Calling God our Father and Meaning it

Encore Post: Calling God our father is second nature to Christians. After all, Jesus invites us to do so. We teach the Lord’s Prayer to our youngest children as their first prayer. So it may come as a surprise how unique that is among the world’s religions. Most religions hold their gods at a distance. The high god of native religions makes the world and goes away, leaving it to lesser spirits and humans. For Muslims, Allah is a strict, distant god you must tow the line to please. In Judaism, while God is seen as having a warm relationship with them, even to pronounce his name is considered disrespectful. For Hindus, Buddhists and other Eastern religions, god is not a person at all. The universe is their god and they see humans as god in a real sense.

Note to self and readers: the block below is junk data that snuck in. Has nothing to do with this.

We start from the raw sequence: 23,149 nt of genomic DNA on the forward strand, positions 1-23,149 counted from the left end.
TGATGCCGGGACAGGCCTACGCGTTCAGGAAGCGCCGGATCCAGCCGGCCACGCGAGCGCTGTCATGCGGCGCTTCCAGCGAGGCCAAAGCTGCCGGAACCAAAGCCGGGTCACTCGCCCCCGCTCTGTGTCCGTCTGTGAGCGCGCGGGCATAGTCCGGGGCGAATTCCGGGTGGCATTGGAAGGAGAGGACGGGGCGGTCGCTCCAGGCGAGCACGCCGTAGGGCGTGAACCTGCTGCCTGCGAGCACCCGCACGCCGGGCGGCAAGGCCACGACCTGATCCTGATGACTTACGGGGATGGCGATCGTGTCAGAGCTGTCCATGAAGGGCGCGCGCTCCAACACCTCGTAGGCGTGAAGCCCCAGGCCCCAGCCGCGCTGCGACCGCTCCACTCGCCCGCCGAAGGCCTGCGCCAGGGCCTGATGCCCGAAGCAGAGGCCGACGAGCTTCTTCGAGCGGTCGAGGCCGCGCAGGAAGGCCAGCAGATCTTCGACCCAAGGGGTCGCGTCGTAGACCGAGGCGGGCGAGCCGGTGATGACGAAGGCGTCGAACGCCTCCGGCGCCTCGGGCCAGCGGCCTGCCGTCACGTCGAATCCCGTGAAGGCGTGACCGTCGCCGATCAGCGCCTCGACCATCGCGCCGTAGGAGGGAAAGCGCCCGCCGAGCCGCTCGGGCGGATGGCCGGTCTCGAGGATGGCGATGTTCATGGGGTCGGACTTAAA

For Christians, however, God is very much a Father who loves us and is a part of our daily lives. In a previous post, we spoke about how the Father adopted us as his sons and heirs with Christ. He invites us to call him abba — daddy — and approach us the way a little child approaches her father.

When we confess God as Father, we claim that he loves us, cares for us, wants The Three Ways God Cares for Us to be with us now and forever. It is incarnational – a statement that God cares for us so much that in person of his Son, he became a flesh-and-blood man, lived with us as one of us, suffered and died for us and rose again for us. By doing so, he restored the relationship between himself and us. He is indeed our father and a model of what fatherhood is all about.

See also: Adopted as Sons | God’s Name | What’s a Creed, Anyway? |

©2018 Robert E. Smith. All rights reserved. Permission granted to copy, share and display freely for non-commercial purposes. Direct all other rights and permissions inquiries to